In his essay, “Graphs”, Moretti asks “What would happen if literary historians, too, decided to shift their gaze from the extraordinary to the everyday, from exceptional events to the large mass of facts?”. He shows how this is possible by using charts to display the rise and fall of novel production in Britain, Italy, France, India, Spain, and Japan from the 1700’s to 1900’s. After correlating trends with external factors of all magnitudes, however, he suggests an interesting theory to explain the volatility of the novel world.
Using data from numerous scholars, Moretti shows that British novelistic genres between 1740 and 1900 were segmented (page 17, Figure 9), and that the decline of one genre always coincided with the rise of another. He realized that there were 5 big shifts in the novelistic field during this time frame. This leads him to theorize that these shifts were caused by the birth of new generations that differed significantly from the preexisting ones. To appropriately addresses the question, “But since people are born every day, not every twenty-five years, on what basis can the biological continuum be segmented into discrete units?” he states that the birth of these generations were caused by large-scale, external events, such as war or natural disaster. For example, harsher living conditions in 19th century Britain created a generation that would find Gothic literature more appealing than Epistolary literature due to its darker subject and would hence explain its rise at the same time of the decline of epistolary subjects at this time.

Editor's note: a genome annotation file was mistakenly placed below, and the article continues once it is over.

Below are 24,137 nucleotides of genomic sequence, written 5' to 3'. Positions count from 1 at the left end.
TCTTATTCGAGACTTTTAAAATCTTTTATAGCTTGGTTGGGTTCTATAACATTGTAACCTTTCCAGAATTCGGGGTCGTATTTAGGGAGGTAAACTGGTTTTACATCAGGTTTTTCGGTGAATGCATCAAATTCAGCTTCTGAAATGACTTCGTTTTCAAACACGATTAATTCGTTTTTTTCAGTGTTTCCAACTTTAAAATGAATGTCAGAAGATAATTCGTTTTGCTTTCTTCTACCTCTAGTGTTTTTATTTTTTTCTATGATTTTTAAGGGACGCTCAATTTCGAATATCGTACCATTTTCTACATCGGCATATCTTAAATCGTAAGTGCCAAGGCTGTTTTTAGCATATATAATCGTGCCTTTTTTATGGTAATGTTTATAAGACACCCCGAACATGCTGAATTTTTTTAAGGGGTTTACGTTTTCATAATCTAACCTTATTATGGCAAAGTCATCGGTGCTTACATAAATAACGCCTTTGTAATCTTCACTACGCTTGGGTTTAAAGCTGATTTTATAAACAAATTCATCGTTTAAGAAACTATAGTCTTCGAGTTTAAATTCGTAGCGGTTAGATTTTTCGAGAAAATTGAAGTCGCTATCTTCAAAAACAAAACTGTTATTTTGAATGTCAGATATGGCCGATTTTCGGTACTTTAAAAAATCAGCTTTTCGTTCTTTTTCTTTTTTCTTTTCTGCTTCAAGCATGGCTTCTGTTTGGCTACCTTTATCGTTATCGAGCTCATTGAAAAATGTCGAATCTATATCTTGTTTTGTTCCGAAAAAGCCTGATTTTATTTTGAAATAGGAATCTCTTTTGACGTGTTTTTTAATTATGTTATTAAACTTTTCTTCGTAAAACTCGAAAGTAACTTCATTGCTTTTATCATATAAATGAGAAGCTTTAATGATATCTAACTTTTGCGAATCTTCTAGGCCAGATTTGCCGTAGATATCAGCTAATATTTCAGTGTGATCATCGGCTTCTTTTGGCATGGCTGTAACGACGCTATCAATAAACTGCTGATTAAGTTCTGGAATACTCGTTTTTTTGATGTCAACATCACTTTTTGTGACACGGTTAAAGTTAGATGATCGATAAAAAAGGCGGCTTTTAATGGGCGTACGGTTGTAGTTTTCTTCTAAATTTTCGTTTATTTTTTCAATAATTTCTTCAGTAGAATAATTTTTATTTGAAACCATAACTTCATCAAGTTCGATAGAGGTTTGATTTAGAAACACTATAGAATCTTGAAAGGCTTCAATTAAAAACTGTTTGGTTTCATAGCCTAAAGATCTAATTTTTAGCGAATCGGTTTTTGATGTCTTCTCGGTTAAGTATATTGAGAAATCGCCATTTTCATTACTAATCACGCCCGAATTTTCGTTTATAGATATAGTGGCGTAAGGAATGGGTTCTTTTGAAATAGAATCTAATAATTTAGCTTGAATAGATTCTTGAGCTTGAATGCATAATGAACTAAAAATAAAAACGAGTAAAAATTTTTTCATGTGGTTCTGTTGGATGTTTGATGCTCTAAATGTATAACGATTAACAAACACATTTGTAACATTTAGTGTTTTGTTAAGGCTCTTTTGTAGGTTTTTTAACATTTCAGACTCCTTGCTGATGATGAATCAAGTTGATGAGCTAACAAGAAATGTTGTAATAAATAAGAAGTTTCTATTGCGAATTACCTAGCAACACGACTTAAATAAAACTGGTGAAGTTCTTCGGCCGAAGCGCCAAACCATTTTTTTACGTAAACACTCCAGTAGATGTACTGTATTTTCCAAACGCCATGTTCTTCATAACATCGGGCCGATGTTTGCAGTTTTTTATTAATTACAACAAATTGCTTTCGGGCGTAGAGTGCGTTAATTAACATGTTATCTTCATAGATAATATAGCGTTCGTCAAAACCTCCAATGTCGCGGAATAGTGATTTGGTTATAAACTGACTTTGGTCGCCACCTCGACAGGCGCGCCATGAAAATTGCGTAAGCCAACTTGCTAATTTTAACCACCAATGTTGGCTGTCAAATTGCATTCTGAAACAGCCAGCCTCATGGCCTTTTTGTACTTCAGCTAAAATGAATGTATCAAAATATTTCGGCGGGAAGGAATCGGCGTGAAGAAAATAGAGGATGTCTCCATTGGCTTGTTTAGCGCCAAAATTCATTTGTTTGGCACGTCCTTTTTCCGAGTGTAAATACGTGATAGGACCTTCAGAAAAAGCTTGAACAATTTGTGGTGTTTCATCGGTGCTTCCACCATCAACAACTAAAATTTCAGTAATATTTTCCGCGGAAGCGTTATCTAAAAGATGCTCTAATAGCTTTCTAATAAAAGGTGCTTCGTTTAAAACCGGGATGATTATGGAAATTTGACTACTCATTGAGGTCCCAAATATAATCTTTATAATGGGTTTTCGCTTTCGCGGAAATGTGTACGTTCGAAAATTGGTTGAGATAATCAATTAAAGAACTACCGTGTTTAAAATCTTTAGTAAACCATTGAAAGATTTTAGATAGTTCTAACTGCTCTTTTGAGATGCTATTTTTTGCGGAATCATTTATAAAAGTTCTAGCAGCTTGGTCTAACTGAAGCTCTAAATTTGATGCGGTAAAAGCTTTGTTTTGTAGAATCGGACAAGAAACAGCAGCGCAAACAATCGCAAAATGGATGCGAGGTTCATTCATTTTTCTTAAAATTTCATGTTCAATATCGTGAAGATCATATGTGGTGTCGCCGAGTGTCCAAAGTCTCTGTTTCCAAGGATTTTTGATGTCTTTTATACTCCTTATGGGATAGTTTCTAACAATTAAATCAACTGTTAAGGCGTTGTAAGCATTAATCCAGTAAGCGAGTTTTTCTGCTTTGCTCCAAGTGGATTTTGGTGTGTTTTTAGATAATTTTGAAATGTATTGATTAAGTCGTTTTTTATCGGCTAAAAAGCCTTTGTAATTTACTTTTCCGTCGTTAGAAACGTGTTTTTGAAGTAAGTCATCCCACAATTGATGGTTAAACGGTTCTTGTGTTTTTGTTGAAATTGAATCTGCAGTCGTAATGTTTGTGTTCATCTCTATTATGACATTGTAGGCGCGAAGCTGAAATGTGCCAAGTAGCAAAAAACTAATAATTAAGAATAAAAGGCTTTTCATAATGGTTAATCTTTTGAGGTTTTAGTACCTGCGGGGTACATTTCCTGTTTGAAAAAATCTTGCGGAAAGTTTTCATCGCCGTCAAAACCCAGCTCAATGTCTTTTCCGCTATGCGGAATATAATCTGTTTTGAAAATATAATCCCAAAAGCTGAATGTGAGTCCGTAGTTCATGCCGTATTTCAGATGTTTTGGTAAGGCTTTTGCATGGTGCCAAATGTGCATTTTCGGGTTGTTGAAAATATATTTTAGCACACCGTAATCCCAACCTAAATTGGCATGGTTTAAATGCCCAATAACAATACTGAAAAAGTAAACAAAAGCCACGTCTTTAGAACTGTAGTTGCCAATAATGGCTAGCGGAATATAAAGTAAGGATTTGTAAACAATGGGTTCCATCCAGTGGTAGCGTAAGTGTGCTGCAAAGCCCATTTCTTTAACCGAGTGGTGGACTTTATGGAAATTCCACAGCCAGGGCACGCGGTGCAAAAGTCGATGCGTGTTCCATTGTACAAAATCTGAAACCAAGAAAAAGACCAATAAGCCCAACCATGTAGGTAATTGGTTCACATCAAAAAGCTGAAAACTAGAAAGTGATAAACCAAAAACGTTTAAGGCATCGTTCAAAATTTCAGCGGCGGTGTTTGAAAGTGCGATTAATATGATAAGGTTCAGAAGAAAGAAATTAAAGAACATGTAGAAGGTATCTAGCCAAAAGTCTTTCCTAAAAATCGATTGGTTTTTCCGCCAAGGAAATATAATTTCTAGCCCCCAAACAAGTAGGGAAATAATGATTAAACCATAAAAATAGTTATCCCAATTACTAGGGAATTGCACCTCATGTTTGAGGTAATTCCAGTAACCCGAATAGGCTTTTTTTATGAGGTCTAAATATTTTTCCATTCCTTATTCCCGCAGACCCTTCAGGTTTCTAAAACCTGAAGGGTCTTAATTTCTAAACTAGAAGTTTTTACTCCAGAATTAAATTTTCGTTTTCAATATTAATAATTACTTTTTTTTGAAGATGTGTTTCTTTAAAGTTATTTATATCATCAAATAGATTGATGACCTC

There is a saying that we are a summation of our experiences. Moretti understood this and applied it to explain that the trends were being affected external influences applied over an entire country, resulting in new generations of people with personalities distinct from former ones.